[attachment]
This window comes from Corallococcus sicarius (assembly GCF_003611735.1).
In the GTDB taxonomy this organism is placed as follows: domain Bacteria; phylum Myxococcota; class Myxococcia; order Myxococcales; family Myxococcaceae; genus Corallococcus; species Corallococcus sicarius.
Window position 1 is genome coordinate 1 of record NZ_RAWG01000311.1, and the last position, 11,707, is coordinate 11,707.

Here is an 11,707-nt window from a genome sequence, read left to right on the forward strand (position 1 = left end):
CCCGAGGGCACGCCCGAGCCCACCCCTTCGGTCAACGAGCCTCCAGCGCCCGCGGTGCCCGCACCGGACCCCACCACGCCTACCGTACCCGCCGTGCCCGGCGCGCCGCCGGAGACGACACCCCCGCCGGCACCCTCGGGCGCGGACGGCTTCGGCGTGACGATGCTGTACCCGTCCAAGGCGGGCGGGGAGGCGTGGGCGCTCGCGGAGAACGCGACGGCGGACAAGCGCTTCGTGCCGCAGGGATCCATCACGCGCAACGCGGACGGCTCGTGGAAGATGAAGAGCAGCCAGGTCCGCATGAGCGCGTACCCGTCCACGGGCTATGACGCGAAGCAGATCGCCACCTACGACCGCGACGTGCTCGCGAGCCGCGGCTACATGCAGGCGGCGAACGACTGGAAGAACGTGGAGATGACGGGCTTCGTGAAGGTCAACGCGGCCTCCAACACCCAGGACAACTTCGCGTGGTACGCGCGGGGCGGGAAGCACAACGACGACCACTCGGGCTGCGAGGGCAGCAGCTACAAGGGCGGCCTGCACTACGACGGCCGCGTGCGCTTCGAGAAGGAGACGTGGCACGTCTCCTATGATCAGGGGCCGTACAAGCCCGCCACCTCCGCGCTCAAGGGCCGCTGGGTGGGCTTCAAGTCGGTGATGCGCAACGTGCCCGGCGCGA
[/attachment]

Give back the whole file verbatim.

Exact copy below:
This window comes from Corallococcus sicarius (assembly GCF_003611735.1).
In the GTDB taxonomy this organism is placed as follows: domain Bacteria; phylum Myxococcota; class Myxococcia; order Myxococcales; family Myxococcaceae; genus Corallococcus; species Corallococcus sicarius.
Window position 1 is genome coordinate 1 of record NZ_RAWG01000311.1, and the last position, 11,707, is coordinate 11,707.

Here is an 11,707-nt window from a genome sequence, read left to right on the forward strand (position 1 = left end):
CCCGAGGGCACGCCCGAGCCCACCCCTTCGGTCAACGAGCCTCCAGCGCCCGCGGTGCCCGCACCGGACCCCACCACGCCTACCGTACCCGCCGTGCCCGGCGCGCCGCCGGAGACGACACCCCCGCCGGCACCCTCGGGCGCGGACGGCTTCGGCGTGACGATGCTGTACCCGTCCAAGGCGGGCGGGGAGGCGTGGGCGCTCGCGGAGAACGCGACGGCGGACAAGCGCTTCGTGCCGCAGGGATCCATCACGCGCAACGCGGACGGCTCGTGGAAGATGAAGAGCAGCCAGGTCCGCATGAGCGCGTACCCGTCCACGGGCTATGACGCGAAGCAGATCGCCACCTACGACCGCGACGTGCTCGCGAGCCGCGGCTACATGCAGGCGGCGAACGACTGGAAGAACGTGGAGATGACGGGCTTCGTGAAGGTCAACGCGGCCTCCAACACCCAGGACAACTTCGCGTGGTACGCGCGGGGCGGGAAGCACAACGACGACCACTCGGGCTGCGAGGGCAGCAGCTACAAGGGCGGCCTGCACTACGACGGCCGCGTGCGCTTCGAGAAGGAGACGTGGCACGTCTCCTATGATCAGGGGCCGTACAAGCCCGCCACCTCCGCGCTCAAGGGCCGCTGGGTGGGCTTCAAGTCGGTGATGCGCAACGTGCCCGGCGCGA